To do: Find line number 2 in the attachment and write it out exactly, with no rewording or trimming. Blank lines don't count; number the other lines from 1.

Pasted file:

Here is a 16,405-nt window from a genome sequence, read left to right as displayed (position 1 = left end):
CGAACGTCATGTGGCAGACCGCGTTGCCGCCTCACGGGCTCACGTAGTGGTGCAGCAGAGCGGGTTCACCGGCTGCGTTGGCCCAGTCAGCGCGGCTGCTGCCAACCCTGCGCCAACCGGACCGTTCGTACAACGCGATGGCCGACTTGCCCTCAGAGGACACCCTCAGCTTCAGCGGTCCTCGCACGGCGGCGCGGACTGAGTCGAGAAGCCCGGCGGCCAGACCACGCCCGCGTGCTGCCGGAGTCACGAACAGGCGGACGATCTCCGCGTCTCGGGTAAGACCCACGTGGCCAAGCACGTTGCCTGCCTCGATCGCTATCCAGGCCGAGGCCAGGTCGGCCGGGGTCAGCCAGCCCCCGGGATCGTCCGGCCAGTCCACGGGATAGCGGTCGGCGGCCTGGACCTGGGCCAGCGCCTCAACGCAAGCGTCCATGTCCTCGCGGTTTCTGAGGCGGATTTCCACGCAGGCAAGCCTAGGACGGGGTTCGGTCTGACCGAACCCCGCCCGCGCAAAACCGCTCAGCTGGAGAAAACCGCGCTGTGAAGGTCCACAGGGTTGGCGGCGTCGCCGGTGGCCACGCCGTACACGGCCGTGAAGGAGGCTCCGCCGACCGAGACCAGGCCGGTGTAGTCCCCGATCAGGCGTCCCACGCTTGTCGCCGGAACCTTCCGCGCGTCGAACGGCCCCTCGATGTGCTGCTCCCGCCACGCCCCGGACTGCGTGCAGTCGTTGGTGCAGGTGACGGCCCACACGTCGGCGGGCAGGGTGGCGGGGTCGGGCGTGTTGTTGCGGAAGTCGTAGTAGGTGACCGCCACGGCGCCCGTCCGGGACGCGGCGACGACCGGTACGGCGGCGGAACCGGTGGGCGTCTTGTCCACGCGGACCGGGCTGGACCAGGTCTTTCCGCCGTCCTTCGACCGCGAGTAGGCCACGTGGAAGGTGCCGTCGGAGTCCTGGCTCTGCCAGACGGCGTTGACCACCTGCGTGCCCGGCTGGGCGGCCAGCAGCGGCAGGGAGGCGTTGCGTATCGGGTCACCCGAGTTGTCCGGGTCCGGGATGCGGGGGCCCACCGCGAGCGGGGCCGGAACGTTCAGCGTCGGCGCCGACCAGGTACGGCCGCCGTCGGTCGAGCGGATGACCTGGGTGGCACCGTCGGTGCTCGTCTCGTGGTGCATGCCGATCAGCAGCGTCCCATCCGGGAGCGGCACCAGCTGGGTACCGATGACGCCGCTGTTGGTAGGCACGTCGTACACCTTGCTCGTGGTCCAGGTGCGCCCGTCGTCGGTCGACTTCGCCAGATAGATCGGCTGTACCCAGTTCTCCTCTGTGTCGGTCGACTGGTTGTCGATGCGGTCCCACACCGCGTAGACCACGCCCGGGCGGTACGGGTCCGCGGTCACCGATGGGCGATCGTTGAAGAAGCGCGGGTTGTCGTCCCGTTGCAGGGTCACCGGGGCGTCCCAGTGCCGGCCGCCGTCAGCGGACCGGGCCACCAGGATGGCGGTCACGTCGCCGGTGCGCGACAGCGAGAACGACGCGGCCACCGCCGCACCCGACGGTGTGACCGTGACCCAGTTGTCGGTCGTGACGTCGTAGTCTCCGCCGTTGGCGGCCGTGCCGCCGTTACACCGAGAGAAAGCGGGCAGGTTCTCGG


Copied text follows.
CGAACGTCATGTGGCAGACCGCGTTGCCGCCTCACGGGCTCACGTAGTGGTGCAGCAGAGCGGGTTCACCGGCTGCGTTGGCCCAGTCAGCGCGGCTGCTGCCAACCCTGCGCCAACCGGACCGTTCGTACAACGCGATGGCCGACTTGCCCTCAGAGGACACCCTCAGCTTCAGCGGTCCTCGCACGGCGGCGCGGACTGAGTCGAGAAGCCCGGCGGCCAGACCACGCCCGCGTGCTGCCGGAGTCACGAACAGGCGGACGATCTCCGCGTCTCGGGTAAGACCCACGTGGCCAAGCACGTTGCCTGCCTCGATCGCTATCCAGGCCGAGGCCAGGTCGGCCGGGGTCAGCCAGCCCCCGGGATCGTCCGGCCAGTCCACGGGATAGCGGTCGGCGGCCTGGACCTGGGCCAGCGCCTCAACGCAAGCGTCCATGTCCTCGCGGTTTCTGAGGCGGATTTCCACGCAGGCAAGCCTAGGACGGGGTTCGGTCTGACCGAACCCCGCCCGCGCAAAACCGCTCAGCTGGAGAAAACCGCGCTGTGAAGGTCCACAGGGTTGGCGGCGTCGCCGGTGGCCACGCCGTACACGGCCGTGAAGGAGGCTCCGCCGACCGAGACCAGGCCGGTGTAGTCCCCGATCAGGCGTCCCACGCTTGTCGCCGGAACCTTCCGCGCGTCGAACGGCCCCTCGATGTGCTGCTCCCGCCACGCCCCGGACTGCGTGCAGTCGTTGGTGCAGGTGACGGCCCACACGTCGGCGGGCAGGGTGGCGGGGTCGGGCGTGTTGTTGCGGAAGTCGTAGTAGGTGACCGCCACGGCGCCCGTCCGGGACGCGGCGACGACCGGTACGGCGGCGGAACCGGTGGGCGTCTTGTCCACGCGGACCGGGCTGGACCAGGTCTTTCCGCCGTCCTTCGACCGCGAGTAGGCCACGTGGAAGGTGCCGTCGGAGTCCTGGCTCTGCCAGACGGCGTTGACCACCTGCGTGCCCGGCTGGGCGGCCAGCAGCGGCAGGGAGGCGTTGCGTATCGGGTCACCCGAGTTGTCCGGGTCCGGGATGCGGGGGCCCACCGCGAGCGGGGCCGGAACGTTCAGCGTCGGCGCCGACCAGGTACGGCCGCCGTCGGTCGAGCGGATGACCTGGGTGGCACCGTCGGTGCTCGTCTCGTGGTGCATGCCGATCAGCAGCGTCCCATCCGGGAGCGGCACCAGCTGGGTACCGATGACGCCGCTGTTGGTAGGCACGTCGTACACCTTGCTCGTGGTCCAGGTGCGCCCGTCGTCGGTCGACTTCGCCAGATAGATCGGCTGTACCCAGTTCTCCTCTGTGTCGGTCGACTGGTTGTCGATGCGGTCCCACACCGCGTAGACCACGCCCGGGCGGTACGGGTCCGCGGTCACCGATGGGCGATCGTTGAAGAAGCGCGGGTTGTCGTCCCGTTGCAGGGTCACCGGGGCGTCCCAGTGCCGGCCGCCGTCAGCGGACCGGGCCACCAGGATGGCGGTCACGTCGCCGGTGCGCGACAGCGAGAACGACGCGGCCACCGCCGCACCCGACGGTGTGACCGTGACCCAGTTGTCGGTCGTGACGTCGTAGTCTCCGCCGTTGGCGGCCGTGCCGCCGTTACACCGAGAGAAAGCGGGCAGGTTCTCGG